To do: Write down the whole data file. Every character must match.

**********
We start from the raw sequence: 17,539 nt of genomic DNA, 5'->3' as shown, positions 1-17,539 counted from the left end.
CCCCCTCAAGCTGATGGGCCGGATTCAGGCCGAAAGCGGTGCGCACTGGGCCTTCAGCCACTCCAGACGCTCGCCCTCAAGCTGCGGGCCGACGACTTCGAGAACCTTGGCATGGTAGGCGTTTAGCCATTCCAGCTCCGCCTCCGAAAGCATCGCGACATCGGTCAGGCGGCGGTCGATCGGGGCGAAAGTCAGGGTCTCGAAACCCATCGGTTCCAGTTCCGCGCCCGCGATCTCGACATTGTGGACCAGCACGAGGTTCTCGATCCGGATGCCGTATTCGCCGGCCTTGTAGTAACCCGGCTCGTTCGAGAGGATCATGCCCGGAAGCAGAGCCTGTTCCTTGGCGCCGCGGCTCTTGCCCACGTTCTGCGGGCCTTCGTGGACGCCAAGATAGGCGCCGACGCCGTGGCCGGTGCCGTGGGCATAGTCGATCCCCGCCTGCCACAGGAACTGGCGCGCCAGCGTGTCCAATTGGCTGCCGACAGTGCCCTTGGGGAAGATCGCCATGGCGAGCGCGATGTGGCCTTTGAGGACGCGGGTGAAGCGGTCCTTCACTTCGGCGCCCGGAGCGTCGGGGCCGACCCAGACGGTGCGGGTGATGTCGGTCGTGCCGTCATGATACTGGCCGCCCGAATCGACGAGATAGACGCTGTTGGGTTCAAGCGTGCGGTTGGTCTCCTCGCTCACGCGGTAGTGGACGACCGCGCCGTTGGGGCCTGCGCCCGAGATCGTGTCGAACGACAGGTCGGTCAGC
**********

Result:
We start from the raw sequence: 17,539 nt of genomic DNA, 5'->3' as shown, positions 1-17,539 counted from the left end.
CCCCCTCAAGCTGATGGGCCGGATTCAGGCCGAAAGCGGTGCGCACTGGGCCTTCAGCCACTCCAGACGCTCGCCCTCAAGCTGCGGGCCGACGACTTCGAGAACCTTGGCATGGTAGGCGTTTAGCCATTCCAGCTCCGCCTCCGAAAGCATCGCGACATCGGTCAGGCGGCGGTCGATCGGGGCGAAAGTCAGGGTCTCGAAACCCATCGGTTCCAGTTCCGCGCCCGCGATCTCGACATTGTGGACCAGCACGAGGTTCTCGATCCGGATGCCGTATTCGCCGGCCTTGTAGTAACCCGGCTCGTTCGAGAGGATCATGCCCGGAAGCAGAGCCTGTTCCTTGGCGCCGCGGCTCTTGCCCACGTTCTGCGGGCCTTCGTGGACGCCAAGATAGGCGCCGACGCCGTGGCCGGTGCCGTGGGCATAGTCGATCCCCGCCTGCCACAGGAACTGGCGCGCCAGCGTGTCCAATTGGCTGCCGACAGTGCCCTTGGGGAAGATCGCCATGGCGAGCGCGATGTGGCCTTTGAGGACGCGGGTGAAGCGGTCCTTCACTTCGGCGCCCGGAGCGTCGGGGCCGACCCAGACGGTGCGGGTGATGTCGGTCGTGCCGTCATGATACTGGCCGCCCGAATCGACGAGATAGACGCTGTTGGGTTCAAGCGTGCGGTTGGTCTCCTCGCTCACGCGGTAGTGGACGACCGCGCCGTTGGGGCCTGCGCCCGAGATCGTGTCGAACGACAGGTCGGTCAGC